Oral Health Literacy and your practice

Have you, or members of your staff, ever been asked to clarify a question on your health history form? Has a patient, or their family member, ever called you to clarify your instructions on self-care after a surgical procedure? Has a patient ever asked to take a health history form or educational materials home to read because ‘they don’t have their glasses with them’? If your answer is yes, read on.

By Dushanka V. Kleinman, DDS, MScD, Alice M. Horowitz, PhD

Have you, or members of your staff, ever been asked to clarify a question on your health history form? Has a patient, or their family member, ever called you to clarify your instructions on self-care after a surgical procedure? Has a patient ever asked to take a health history form or educational materials home to read because ‘they don’t have their glasses with them’? If your answer is yes, read on.

What is health literacy and is it a problem in the United States?

Health literacy is the degree to which individuals have the capacity to obtain, process, and understand basic health information and services needed to make appropriate health decisions.1-3 The key concepts inherent in this definition are: obtain, process, understand, and act. The 2004 Institute of Medicine report, Health Literacy: A Prescription to End Confusion, estimated that 90 million American adults - nearly half of all adults - have difficulty in understanding and acting on health information.2 The report critically looked at the state of knowledge in health literacy and recommended actions that would lead to a health literate society. Surgeon General Richard Carmona embraced health literacy as one of his top priorities and noted that “Health literacy can save lives, save money, and improve health and well-being of millions of Americans...health literacy is the currency of success for everything I am doing as Surgeon General.”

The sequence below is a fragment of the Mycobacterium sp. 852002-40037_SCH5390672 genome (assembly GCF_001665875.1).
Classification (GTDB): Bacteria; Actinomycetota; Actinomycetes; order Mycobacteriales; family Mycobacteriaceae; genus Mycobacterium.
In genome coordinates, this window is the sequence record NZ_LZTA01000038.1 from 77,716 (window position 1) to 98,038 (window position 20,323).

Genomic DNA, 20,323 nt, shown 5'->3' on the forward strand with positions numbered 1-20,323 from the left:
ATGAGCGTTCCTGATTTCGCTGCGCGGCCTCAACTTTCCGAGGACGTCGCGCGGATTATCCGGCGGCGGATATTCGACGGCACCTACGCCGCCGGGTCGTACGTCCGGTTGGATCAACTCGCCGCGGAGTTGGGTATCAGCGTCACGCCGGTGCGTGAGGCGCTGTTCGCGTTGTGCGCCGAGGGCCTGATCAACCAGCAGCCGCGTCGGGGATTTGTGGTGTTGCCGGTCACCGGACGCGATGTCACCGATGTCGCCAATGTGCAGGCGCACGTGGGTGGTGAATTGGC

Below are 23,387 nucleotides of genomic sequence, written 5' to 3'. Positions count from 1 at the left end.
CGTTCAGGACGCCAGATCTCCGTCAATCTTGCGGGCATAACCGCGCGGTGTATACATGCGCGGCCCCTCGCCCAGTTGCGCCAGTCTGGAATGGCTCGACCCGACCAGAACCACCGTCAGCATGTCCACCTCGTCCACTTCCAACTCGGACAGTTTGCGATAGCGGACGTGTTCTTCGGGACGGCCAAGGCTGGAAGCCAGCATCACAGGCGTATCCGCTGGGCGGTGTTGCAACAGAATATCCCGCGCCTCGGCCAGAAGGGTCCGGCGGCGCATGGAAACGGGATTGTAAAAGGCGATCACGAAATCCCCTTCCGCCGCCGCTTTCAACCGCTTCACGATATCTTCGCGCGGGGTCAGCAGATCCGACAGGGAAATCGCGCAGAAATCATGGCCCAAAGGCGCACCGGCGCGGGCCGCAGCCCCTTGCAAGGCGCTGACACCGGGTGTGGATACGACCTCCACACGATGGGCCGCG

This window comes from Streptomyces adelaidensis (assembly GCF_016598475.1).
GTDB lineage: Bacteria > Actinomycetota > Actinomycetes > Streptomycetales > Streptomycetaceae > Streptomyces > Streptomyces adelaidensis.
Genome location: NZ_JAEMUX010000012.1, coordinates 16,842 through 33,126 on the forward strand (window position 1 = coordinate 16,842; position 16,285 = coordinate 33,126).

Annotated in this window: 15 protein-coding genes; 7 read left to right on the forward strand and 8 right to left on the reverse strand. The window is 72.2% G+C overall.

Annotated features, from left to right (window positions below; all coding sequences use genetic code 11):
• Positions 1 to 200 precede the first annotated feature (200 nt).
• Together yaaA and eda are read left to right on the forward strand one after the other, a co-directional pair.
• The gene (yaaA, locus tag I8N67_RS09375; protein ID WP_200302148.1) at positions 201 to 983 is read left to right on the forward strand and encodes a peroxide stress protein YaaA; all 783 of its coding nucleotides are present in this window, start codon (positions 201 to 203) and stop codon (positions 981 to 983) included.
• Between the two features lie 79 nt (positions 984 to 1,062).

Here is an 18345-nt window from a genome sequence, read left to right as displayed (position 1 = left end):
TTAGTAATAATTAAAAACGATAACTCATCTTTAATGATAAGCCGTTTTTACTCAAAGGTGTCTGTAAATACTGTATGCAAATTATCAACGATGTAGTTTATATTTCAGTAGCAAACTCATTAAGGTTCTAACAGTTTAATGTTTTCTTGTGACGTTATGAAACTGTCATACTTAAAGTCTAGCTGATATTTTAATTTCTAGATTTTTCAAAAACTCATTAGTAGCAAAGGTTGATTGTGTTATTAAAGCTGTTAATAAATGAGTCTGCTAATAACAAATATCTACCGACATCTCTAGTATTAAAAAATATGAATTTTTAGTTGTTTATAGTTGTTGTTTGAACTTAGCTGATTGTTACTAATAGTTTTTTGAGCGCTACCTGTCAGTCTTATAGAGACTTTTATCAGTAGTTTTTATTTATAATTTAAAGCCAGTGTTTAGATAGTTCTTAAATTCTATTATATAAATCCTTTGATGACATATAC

A recent release of the National Assessment of Adult Literacy (NAAL) survey that included the first health literacy survey conducted in the United States revealed disappointing results.4 The majority of adults - 53 percent - had Intermediate health literacy. Only 12 percent had Proficient health literacy. Of the remaining 36 percent, 22 percent had Basic and 14 percent had Below Basic. Adults 65 and older had lower health literacy as did those who did not complete high school. Further, black, Hispanic, and American Indian/Alaska Native adults had lower health literacy than white and Asian/Pacific islanders. The assessment measured literacy and health literacy through completed tasks. The tasks were developed based on the definition of health literacy used by Healthy People 2010 and the Institute of Medicine and included clinical, prevention, and navigation of the health care system. There were no dental-related tasks, rather they included a range of activities adults face in their daily activities related to health such as buying over the counter medications and understanding health insurance forms. All of these activities are dependent upon the ability to read and understand written and printed materials.

Health literacy is dependent upon both individual and systemic factors. Communication skills of both the patient and the provider are major factors. Primary intervention points to enhance health literacy and make a difference in health outcomes and costs have been identified and include the educational system, culture and society and the healthcare system. It is in the latter area that clinical practitioners have an opportunity to increase oral health literacy.

What about oral health literacy?